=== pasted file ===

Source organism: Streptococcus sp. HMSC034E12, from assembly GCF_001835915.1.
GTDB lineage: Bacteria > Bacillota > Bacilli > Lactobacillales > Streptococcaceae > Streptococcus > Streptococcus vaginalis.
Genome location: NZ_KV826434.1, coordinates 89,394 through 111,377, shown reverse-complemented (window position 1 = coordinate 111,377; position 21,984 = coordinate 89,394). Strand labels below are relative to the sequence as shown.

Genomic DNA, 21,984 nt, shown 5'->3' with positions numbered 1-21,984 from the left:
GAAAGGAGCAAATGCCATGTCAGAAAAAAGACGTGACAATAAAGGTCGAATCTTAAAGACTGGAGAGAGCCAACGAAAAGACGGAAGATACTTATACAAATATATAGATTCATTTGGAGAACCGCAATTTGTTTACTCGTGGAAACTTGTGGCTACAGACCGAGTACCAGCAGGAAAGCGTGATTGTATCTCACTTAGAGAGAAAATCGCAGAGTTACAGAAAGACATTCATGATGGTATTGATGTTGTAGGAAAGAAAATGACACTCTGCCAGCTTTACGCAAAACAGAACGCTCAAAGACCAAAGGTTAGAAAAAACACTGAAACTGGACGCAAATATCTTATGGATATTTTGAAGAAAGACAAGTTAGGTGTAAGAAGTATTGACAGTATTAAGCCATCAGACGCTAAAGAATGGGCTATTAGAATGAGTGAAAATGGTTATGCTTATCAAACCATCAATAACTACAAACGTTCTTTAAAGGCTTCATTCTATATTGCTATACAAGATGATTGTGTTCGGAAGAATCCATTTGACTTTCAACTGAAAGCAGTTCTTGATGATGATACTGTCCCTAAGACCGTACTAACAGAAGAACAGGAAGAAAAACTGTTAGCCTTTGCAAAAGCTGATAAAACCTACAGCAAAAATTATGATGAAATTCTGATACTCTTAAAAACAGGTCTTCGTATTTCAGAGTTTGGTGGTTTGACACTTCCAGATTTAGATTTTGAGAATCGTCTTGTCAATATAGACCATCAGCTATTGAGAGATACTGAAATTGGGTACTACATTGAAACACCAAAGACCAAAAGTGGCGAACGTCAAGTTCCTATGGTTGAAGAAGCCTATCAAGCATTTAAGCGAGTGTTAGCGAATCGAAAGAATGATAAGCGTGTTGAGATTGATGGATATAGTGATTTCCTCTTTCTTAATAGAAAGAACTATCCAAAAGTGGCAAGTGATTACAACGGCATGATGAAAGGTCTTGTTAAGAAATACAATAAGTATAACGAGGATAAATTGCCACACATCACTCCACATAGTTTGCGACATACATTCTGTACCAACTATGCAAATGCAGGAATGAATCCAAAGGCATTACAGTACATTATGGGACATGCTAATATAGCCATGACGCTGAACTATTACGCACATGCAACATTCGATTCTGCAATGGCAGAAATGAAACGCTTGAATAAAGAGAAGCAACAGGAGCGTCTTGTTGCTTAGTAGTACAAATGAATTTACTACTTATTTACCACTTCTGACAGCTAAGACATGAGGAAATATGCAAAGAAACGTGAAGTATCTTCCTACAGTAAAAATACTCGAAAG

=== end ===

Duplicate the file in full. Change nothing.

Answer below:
Source organism: Streptococcus sp. HMSC034E12, from assembly GCF_001835915.1.
GTDB lineage: Bacteria > Bacillota > Bacilli > Lactobacillales > Streptococcaceae > Streptococcus > Streptococcus vaginalis.
Genome location: NZ_KV826434.1, coordinates 89,394 through 111,377, shown reverse-complemented (window position 1 = coordinate 111,377; position 21,984 = coordinate 89,394). Strand labels below are relative to the sequence as shown.

Genomic DNA, 21,984 nt, shown 5'->3' with positions numbered 1-21,984 from the left:
GAAAGGAGCAAATGCCATGTCAGAAAAAAGACGTGACAATAAAGGTCGAATCTTAAAGACTGGAGAGAGCCAACGAAAAGACGGAAGATACTTATACAAATATATAGATTCATTTGGAGAACCGCAATTTGTTTACTCGTGGAAACTTGTGGCTACAGACCGAGTACCAGCAGGAAAGCGTGATTGTATCTCACTTAGAGAGAAAATCGCAGAGTTACAGAAAGACATTCATGATGGTATTGATGTTGTAGGAAAGAAAATGACACTCTGCCAGCTTTACGCAAAACAGAACGCTCAAAGACCAAAGGTTAGAAAAAACACTGAAACTGGACGCAAATATCTTATGGATATTTTGAAGAAAGACAAGTTAGGTGTAAGAAGTATTGACAGTATTAAGCCATCAGACGCTAAAGAATGGGCTATTAGAATGAGTGAAAATGGTTATGCTTATCAAACCATCAATAACTACAAACGTTCTTTAAAGGCTTCATTCTATATTGCTATACAAGATGATTGTGTTCGGAAGAATCCATTTGACTTTCAACTGAAAGCAGTTCTTGATGATGATACTGTCCCTAAGACCGTACTAACAGAAGAACAGGAAGAAAAACTGTTAGCCTTTGCAAAAGCTGATAAAACCTACAGCAAAAATTATGATGAAATTCTGATACTCTTAAAAACAGGTCTTCGTATTTCAGAGTTTGGTGGTTTGACACTTCCAGATTTAGATTTTGAGAATCGTCTTGTCAATATAGACCATCAGCTATTGAGAGATACTGAAATTGGGTACTACATTGAAACACCAAAGACCAAAAGTGGCGAACGTCAAGTTCCTATGGTTGAAGAAGCCTATCAAGCATTTAAGCGAGTGTTAGCGAATCGAAAGAATGATAAGCGTGTTGAGATTGATGGATATAGTGATTTCCTCTTTCTTAATAGAAAGAACTATCCAAAAGTGGCAAGTGATTACAACGGCATGATGAAAGGTCTTGTTAAGAAATACAATAAGTATAACGAGGATAAATTGCCACACATCACTCCACATAGTTTGCGACATACATTCTGTACCAACTATGCAAATGCAGGAATGAATCCAAAGGCATTACAGTACATTATGGGACATGCTAATATAGCCATGACGCTGAACTATTACGCACATGCAACATTCGATTCTGCAATGGCAGAAATGAAACGCTTGAATAAAGAGAAGCAACAGGAGCGTCTTGTTGCTTAGTAGTACAAATGAATTTACTACTTATTTACCACTTCTGACAGCTAAGACATGAGGAAATATGCAAAGAAACGTGAAGTATCTTCCTACAGTAAAAATACTCGAAAG